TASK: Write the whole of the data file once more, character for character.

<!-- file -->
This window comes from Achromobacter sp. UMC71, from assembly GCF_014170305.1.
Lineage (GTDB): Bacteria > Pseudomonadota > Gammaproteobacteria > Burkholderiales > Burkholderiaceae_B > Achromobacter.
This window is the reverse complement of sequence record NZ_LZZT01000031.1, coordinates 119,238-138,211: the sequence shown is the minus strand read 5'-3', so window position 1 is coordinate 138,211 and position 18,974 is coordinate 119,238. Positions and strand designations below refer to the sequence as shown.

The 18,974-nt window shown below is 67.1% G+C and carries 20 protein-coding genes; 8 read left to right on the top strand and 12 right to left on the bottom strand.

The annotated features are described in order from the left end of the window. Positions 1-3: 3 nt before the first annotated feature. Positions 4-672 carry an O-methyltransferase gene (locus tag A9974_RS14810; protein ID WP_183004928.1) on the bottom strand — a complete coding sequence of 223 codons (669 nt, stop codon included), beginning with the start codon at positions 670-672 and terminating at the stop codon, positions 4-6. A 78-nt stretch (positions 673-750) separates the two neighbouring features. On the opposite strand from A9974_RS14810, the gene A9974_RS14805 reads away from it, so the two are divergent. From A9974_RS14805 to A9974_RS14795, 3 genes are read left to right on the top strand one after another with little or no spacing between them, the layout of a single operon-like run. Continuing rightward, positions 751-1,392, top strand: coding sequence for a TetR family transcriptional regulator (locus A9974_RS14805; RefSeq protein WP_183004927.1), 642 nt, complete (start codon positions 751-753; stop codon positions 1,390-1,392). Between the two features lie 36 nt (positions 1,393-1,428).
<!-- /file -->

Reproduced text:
This window comes from Achromobacter sp. UMC71, from assembly GCF_014170305.1.
Lineage (GTDB): Bacteria > Pseudomonadota > Gammaproteobacteria > Burkholderiales > Burkholderiaceae_B > Achromobacter.
This window is the reverse complement of sequence record NZ_LZZT01000031.1, coordinates 119,238-138,211: the sequence shown is the minus strand read 5'-3', so window position 1 is coordinate 138,211 and position 18,974 is coordinate 119,238. Positions and strand designations below refer to the sequence as shown.

The 18,974-nt window shown below is 67.1% G+C and carries 20 protein-coding genes; 8 read left to right on the top strand and 12 right to left on the bottom strand.

The annotated features are described in order from the left end of the window. Positions 1-3: 3 nt before the first annotated feature. Positions 4-672 carry an O-methyltransferase gene (locus tag A9974_RS14810; protein ID WP_183004928.1) on the bottom strand — a complete coding sequence of 223 codons (669 nt, stop codon included), beginning with the start codon at positions 670-672 and terminating at the stop codon, positions 4-6. A 78-nt stretch (positions 673-750) separates the two neighbouring features. On the opposite strand from A9974_RS14810, the gene A9974_RS14805 reads away from it, so the two are divergent. From A9974_RS14805 to A9974_RS14795, 3 genes are read left to right on the top strand one after another with little or no spacing between them, the layout of a single operon-like run. Continuing rightward, positions 751-1,392, top strand: coding sequence for a TetR family transcriptional regulator (locus A9974_RS14805; RefSeq protein WP_183004927.1), 642 nt, complete (start codon positions 751-753; stop codon positions 1,390-1,392). Between the two features lie 36 nt (positions 1,393-1,428).